Strengthening the administration regime for insurers: Sackers’ response


The Government’s consultation on the proposals and draft regulations relating to the strengthening of the administration regime for insurers which were published by HMT on 25 March 2010, are aimed at improving the protection and payment of benefits for holders of insurance contracts where the insurer is facing financial difficulties.  In particular, they seek to address gaps in protection that remain in the administration regime for insurers in comparison with the liquidation regime.

We support the proposals to bring the administration regime for insurers into line with that for liquidation.

Similarly, in terms of improving the protection available to pension scheme members, we also welcome the proposal that the requirement to provide assistance to the Financial Services Compensation Scheme (FSCS) should be made an exception to the administrator’s duty to act in the interests of the company’s creditors as a whole (see paragraph 2.12 of the consultation).

We have some comments as to the way in which the proposals may affect occupational and personal pension arrangements and have set these out below.

In this response:

Pension Scheme activity

There are several principal areas in which pension schemes may have direct dealings with insurers.  These are:

  • annuity purchase, for individuals to secure an income stream on retirement;
  • linked insurance policies, such as index trackers (for DB schemes) and platform contracts (for defined contribution schemes);
  • buy-ins / buy-outs; and
  • other insurance contracts, such as longevity insurance or longevity risk transfer agreements.

Buy-ins or buy-outs are a way in which employers and trustees seek to reduce risk in DB occupational pension schemes is by securing members’ benefits with an insurer.  This may be done by way of a buy-out, i.e. the bulk purchase of annuities in respect of some (partial) or all (full) of the members of a pension scheme, or a buy-in, where an annuity representing members’ benefits is purchased in the name of the pension scheme trustees.

DB pension schemes could also potentially be affected by changes to the administration regime in relation to the purchase of longevity insurance or longevity risk transfer agreements.  Given the increasing popularity of such contacts, the resulting additional security for pension scheme members from the proposed changes would be welcome.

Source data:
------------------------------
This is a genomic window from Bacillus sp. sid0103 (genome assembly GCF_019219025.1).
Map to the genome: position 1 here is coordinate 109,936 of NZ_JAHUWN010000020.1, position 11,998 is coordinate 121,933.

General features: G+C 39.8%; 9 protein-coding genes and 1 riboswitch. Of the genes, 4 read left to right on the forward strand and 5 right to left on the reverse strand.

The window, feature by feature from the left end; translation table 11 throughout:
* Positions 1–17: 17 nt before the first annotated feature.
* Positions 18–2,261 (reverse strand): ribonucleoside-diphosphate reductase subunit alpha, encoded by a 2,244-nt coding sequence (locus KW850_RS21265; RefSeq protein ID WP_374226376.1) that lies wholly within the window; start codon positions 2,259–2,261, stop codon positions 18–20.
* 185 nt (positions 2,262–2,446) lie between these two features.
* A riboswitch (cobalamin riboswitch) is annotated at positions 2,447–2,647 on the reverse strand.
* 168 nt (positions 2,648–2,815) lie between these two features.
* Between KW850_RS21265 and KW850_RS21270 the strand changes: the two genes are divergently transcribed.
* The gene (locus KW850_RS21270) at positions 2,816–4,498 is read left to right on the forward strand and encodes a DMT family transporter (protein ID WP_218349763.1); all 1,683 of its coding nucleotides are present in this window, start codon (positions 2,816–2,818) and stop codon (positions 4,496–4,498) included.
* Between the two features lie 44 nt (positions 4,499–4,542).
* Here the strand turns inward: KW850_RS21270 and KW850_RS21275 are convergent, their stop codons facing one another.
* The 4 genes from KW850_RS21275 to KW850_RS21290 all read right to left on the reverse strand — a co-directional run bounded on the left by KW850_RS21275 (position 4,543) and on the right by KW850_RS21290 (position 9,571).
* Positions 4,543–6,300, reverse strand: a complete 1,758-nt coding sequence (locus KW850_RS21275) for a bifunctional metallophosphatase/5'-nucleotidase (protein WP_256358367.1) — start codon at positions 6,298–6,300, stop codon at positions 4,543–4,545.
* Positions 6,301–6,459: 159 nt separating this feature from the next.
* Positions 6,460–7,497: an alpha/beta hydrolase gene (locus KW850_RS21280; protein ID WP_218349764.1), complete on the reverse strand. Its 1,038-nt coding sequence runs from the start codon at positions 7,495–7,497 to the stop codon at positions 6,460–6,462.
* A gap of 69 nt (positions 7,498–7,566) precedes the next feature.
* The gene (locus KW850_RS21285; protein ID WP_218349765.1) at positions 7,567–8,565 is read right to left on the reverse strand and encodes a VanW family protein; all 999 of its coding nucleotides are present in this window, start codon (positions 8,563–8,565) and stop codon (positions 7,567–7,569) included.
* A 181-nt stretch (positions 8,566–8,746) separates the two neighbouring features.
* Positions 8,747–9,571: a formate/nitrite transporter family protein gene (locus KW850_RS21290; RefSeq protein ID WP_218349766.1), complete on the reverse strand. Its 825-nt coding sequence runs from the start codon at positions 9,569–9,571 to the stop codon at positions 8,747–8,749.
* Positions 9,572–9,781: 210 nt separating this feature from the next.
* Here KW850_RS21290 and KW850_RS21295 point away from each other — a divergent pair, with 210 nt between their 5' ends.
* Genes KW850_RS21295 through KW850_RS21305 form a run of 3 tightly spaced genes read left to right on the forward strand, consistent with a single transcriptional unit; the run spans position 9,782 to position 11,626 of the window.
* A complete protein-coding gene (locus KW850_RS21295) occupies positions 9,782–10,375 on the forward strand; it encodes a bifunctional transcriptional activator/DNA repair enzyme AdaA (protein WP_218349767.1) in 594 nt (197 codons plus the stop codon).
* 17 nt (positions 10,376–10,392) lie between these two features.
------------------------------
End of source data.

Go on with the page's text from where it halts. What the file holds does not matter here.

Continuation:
Administrators’ powers in relation to contracts of insurance

In this context, we agree with the comment made at paragraph 2.19 of the consultation, that under certain arrangements (including retirement annuity contracts and group personal pension schemes), a power to enter into new contracts could be beneficial.  This would help enable continuity in the payment of benefits to members and other pension scheme beneficiaries.  We therefore support this proposal.

In connection with the power to enter into new contracts, we assume that administrators of insurance companies will be able to convert bulk annuity contracts into individual contracts, as the insurance company will be obliged to convert the policies under existing contracts.  This would assist pension scheme trustees who have purchased buy-in policies, and provide additional protection for affected pension scheme members.

We also support the proposal that the administrator should be required to maintain contracts of long-term insurance, providing information to the FSCS, thus keeping in place the arrangements which already exist, should an insurer enter administration.  The current situation is of course that the member would only be eligible for limited compensation under the FSCS.  The Consultation proposal would provide protection to pensioners and other pension scheme members (both where retirement annuity or buy-out/buy-in contracts have been secured) by permitting pension benefits to continue to be paid in full.